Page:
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Government adds celebrants to list of ‘key workers’

Celebrants across the UK have now been included in the official list of ‘key workers’, which has been drawn up as the nation battles the coronavirus crisis.

As reported by the government, the list of people deemed ‘key workers’ was revealed as schools and colleges were ordered to close – it is only the children of such workers, aged and including 17, with vulnerable children to the age of 25, who can continue to attend education providers.

Concerned that Church of England ministers may be under severe pressure in the coming weeks and months, the Association of Independent Celebrants, (AOIC) made its case for professional celebrants to be added to the list. As some relatives of the deceased may wish to have celebrants conduct proceedings, which could have been prevented by their exclusion from the list.

AOIC’s executive chair Philip Spicksley, took up the issue on behalf of celebrants. Following discussions between Phil and the chief executive of SAIF, Terry Tennens, the matter was discussed at the most recent meeting of the Deceased Management Advisory Group (DMAG).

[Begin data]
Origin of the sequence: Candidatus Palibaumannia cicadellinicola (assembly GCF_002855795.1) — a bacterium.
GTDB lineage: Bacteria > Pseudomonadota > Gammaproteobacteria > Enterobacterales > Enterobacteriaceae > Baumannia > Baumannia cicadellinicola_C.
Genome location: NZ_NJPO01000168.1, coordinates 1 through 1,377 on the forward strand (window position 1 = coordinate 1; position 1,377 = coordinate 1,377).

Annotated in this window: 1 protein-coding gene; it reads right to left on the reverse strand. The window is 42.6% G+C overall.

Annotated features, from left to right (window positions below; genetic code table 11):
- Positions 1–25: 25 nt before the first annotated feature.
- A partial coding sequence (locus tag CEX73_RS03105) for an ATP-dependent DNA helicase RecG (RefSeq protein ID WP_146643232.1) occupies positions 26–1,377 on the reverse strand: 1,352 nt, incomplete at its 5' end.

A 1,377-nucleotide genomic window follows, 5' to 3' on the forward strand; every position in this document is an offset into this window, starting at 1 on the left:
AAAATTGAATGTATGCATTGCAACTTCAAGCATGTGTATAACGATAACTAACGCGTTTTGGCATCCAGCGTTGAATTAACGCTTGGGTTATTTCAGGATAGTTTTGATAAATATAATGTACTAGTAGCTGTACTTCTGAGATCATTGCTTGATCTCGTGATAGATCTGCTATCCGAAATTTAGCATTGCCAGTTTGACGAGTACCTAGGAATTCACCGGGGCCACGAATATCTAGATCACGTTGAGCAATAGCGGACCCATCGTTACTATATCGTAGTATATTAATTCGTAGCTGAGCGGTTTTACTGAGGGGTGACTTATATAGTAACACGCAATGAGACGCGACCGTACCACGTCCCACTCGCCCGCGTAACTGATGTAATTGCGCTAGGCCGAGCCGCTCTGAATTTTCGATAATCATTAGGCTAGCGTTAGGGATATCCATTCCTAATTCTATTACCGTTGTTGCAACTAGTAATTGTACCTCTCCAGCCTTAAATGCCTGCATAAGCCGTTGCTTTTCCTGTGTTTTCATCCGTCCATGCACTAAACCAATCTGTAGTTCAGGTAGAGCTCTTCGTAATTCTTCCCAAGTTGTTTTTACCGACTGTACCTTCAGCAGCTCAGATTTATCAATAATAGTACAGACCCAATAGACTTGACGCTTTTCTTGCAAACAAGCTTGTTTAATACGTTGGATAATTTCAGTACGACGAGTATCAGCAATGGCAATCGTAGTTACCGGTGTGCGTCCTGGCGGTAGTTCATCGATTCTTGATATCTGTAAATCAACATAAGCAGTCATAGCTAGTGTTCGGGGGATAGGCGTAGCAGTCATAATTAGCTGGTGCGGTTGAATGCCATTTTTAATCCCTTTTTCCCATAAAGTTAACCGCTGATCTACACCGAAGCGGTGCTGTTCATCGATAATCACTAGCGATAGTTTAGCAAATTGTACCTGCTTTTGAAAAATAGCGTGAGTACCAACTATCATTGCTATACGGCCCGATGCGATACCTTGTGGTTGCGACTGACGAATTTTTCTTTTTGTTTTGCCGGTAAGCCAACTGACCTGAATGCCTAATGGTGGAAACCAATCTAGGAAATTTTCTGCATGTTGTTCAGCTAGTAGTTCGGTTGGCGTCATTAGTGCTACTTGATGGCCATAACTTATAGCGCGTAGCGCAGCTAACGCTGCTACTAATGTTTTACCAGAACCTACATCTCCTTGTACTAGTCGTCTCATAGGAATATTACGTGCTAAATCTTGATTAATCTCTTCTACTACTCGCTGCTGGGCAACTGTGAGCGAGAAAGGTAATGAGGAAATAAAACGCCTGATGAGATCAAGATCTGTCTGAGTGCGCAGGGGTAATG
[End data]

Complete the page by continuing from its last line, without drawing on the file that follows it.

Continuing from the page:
“As a result of that, I am both pleased and relieved to see that celebrants have now been recognised as key workers. In these totally unprecedented times, we must all pull together to offer what help and support we can to each other.”

Whilst the list included ‘religious staff’ and ‘those responsible for managing the deceased’ there was no mention of celebrants.

The news follows after the government released guidelines regarding funerals after the announcement that the UK would be entering lockdown amid the Covid-19 virus outbreak.

Boris Johnson announced that all social gatherings were banned, which included weddings and baptisms as a response to the coronavirus pandemic. Although places of worship have also closed, funerals are still allowed to go ahead, with only immediate family attending.

The government said these measures will “reduce our day to day contact with other people. They are a vital part of our efforts to reduce the rate of transmission of coronavirus.”

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